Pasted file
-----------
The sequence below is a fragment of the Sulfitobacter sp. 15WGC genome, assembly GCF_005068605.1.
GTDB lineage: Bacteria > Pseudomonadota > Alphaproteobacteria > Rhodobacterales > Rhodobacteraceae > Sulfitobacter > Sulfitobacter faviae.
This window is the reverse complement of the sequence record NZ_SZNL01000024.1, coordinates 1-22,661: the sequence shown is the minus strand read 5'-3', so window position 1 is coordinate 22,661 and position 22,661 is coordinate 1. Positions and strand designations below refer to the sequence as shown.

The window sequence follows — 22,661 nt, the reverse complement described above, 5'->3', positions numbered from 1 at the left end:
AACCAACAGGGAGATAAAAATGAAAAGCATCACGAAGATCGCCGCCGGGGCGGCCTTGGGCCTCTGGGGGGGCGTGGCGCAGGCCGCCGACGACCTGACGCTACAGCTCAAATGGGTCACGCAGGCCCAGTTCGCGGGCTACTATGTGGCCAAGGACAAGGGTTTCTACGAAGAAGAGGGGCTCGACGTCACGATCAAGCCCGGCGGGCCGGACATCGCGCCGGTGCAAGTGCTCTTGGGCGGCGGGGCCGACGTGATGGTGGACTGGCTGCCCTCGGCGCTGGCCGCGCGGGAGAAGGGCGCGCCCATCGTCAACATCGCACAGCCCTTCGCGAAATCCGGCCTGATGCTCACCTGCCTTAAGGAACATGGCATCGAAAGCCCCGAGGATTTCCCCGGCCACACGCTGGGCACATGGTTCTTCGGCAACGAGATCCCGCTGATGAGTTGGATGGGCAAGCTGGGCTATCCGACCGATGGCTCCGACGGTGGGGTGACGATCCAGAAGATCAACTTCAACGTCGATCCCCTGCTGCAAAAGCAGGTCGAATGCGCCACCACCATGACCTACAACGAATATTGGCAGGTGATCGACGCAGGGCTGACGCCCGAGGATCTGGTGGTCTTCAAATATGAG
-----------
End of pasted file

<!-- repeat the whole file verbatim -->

The sequence below is a fragment of the Sulfitobacter sp. 15WGC genome, assembly GCF_005068605.1.
GTDB lineage: Bacteria > Pseudomonadota > Alphaproteobacteria > Rhodobacterales > Rhodobacteraceae > Sulfitobacter > Sulfitobacter faviae.
This window is the reverse complement of the sequence record NZ_SZNL01000024.1, coordinates 1-22,661: the sequence shown is the minus strand read 5'-3', so window position 1 is coordinate 22,661 and position 22,661 is coordinate 1. Positions and strand designations below refer to the sequence as shown.

The window sequence follows — 22,661 nt, the reverse complement described above, 5'->3', positions numbered from 1 at the left end:
AACCAACAGGGAGATAAAAATGAAAAGCATCACGAAGATCGCCGCCGGGGCGGCCTTGGGCCTCTGGGGGGGCGTGGCGCAGGCCGCCGACGACCTGACGCTACAGCTCAAATGGGTCACGCAGGCCCAGTTCGCGGGCTACTATGTGGCCAAGGACAAGGGTTTCTACGAAGAAGAGGGGCTCGACGTCACGATCAAGCCCGGCGGGCCGGACATCGCGCCGGTGCAAGTGCTCTTGGGCGGCGGGGCCGACGTGATGGTGGACTGGCTGCCCTCGGCGCTGGCCGCGCGGGAGAAGGGCGCGCCCATCGTCAACATCGCACAGCCCTTCGCGAAATCCGGCCTGATGCTCACCTGCCTTAAGGAACATGGCATCGAAAGCCCCGAGGATTTCCCCGGCCACACGCTGGGCACATGGTTCTTCGGCAACGAGATCCCGCTGATGAGTTGGATGGGCAAGCTGGGCTATCCGACCGATGGCTCCGACGGTGGGGTGACGATCCAGAAGATCAACTTCAACGTCGATCCCCTGCTGCAAAAGCAGGTCGAATGCGCCACCACCATGACCTACAACGAATATTGGCAGGTGATCGACGCAGGGCTGACGCCCGAGGATCTGGTGGTCTTCAAATATGAG